While there’s only three levels to survive and blast your way through, each have been constructed to keep the action full-throttled throughout. The game handles camera movements while you handle aiming + shooting, although you’re given slight control in specific angles at certain moment. The swarms of mutants you’ll come across probably won’t be as varied as you’d like, but that won’t stop them from trying to chomp on your brains or smack you up a little bit. They’ll creep from cracks, slink down walls, and even somersault (!) through the cavernous tunnels as they try to best to violently end your winning streak. Most will opt to mindlessly run towards you for a little thrashing, but the real threat comes from brick-throwers, as you’ll have to strategically dodge their attacks while taking care of business elsewhere. Honestly, it’s really as straightforward as it sounds, but still glorious fun as each level has been expertly designed to keep your pulse racing and your nerves pumping. Death will be a constant on your first couple of runs through, but no worries, as generous mid-level checkpoints will help you pick up where you left off.

Of course, one of the best reasons to play RAGE: Mutant TV Bash is to soak up the glorious visuals that id’s been able to push on Apple’s devices, as the game is unquestionably the best-looking mobile game ever made. That’s a bold statement, but one supported by the facts, as it runs on a modified version of the developer’s id Tech 5 engine, which allows for fully rendered graphics that are as impressive (if not more so) than anything we’ve seen on previous-gen home consoles like the PlayStation 2, Gamecube, or the original Xbox. The visual leap from DOOM Resurrection to this is almost astonishing, with superbly detailed 3D backdrops and complex characters all running at silky-smooth frame-rates that would make even current-generation HD consoles blush in envy. The HD version looks best and has been optimized for the higher-spec iPhone/iPod Touch 4 devices, and should be the one iPad users pick up. But id was thinking of older iPhone (3GS) and iPod Touch (2/3G) users, too, as the SD version looks phenomenal running on the older hardware.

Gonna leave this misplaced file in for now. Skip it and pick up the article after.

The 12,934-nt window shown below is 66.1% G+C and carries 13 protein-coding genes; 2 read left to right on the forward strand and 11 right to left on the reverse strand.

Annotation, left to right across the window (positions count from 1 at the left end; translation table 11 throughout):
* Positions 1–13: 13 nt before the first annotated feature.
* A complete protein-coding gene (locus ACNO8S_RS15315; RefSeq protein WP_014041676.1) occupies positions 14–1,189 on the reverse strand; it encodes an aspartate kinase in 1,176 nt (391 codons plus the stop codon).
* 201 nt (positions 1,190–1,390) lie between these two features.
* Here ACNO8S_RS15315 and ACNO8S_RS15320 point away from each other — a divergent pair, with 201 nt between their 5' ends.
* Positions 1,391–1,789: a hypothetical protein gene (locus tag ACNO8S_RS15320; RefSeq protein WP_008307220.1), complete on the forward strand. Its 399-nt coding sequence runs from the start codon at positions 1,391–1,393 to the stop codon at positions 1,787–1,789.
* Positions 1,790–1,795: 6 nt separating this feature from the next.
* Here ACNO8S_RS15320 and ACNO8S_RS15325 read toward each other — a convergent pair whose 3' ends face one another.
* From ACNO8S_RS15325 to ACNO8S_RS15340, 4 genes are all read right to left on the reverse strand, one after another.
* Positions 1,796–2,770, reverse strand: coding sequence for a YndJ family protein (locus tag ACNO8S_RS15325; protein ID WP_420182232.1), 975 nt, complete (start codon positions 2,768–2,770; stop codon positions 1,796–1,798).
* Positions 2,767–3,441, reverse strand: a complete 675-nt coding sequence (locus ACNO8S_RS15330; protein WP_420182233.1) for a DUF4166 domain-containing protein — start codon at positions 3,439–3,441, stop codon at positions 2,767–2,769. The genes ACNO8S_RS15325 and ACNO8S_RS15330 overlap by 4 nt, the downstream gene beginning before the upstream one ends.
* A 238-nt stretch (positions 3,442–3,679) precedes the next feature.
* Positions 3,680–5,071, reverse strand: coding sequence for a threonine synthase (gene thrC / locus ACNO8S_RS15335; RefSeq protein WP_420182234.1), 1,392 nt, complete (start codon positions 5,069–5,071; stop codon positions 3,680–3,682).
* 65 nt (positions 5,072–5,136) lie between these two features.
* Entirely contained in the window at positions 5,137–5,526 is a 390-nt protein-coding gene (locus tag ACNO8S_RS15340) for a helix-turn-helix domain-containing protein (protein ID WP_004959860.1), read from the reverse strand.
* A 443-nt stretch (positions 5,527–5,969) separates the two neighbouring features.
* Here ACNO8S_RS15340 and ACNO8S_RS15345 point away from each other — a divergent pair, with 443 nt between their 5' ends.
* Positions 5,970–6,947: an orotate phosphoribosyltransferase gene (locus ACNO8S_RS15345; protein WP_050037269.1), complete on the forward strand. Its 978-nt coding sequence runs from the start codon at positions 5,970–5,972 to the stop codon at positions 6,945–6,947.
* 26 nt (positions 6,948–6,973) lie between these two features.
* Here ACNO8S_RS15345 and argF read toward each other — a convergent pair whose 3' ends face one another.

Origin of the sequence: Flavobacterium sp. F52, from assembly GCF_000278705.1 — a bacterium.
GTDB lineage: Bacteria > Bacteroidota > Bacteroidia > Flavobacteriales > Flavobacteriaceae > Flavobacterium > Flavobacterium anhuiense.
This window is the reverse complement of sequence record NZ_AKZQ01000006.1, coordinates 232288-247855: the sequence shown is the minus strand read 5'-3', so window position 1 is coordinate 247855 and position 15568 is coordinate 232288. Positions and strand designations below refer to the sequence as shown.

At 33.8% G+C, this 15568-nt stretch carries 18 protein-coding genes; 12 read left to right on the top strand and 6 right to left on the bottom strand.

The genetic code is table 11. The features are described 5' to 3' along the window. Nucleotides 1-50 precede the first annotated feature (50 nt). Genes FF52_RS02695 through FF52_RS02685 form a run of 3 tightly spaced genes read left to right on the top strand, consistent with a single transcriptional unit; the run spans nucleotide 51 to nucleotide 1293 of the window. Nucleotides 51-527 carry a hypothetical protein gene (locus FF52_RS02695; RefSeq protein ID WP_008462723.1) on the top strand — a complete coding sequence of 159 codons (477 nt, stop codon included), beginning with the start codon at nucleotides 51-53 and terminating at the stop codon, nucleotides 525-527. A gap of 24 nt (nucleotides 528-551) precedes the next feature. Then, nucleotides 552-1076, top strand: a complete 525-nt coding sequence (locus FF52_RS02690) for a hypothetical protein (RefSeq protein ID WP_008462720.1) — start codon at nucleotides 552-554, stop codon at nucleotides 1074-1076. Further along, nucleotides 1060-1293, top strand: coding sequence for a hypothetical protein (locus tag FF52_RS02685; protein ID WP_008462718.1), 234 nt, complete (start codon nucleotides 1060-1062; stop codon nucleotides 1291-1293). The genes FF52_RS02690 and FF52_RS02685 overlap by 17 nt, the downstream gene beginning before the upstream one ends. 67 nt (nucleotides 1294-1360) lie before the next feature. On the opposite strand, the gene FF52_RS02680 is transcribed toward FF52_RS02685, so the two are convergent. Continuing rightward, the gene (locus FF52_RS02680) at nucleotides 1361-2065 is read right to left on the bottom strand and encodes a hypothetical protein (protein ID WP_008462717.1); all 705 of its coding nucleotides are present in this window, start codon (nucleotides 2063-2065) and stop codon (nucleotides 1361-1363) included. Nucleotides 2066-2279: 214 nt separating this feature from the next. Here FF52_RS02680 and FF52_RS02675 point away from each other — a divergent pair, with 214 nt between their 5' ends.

My only real complaint is the curious lack of online or Game Center options, which is strange considering the whole game is built around high-scores and bragging rights. Perhaps they’ll add these features in a future update, but I wouldn’t let such a minor inconvenience discourage you at this point.

RAGE: Mutant Bash TV may be little more than technical demonstration of what the myriad of iOS-compatible devices are capable of, but what a demo! id Software’s mastery of the hardware is on full display in the most visually impressive mobile game ever made, and it will be interesting to see how fellow graphics-pusher Epic Games can hope to match with their own upcoming titles for Apple’s devices. With just three levels to survive, it may not be the longest game out there, but something tells me the experience will stick with us for some time to come. It’s almost like we’re witnessing the future of mobile gaming on the ascend, as this is such a compelling package that it effectively ends the argument over whether the platform should be considered a true ‘gaming console’.

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id Software


About the Author: Trent McGee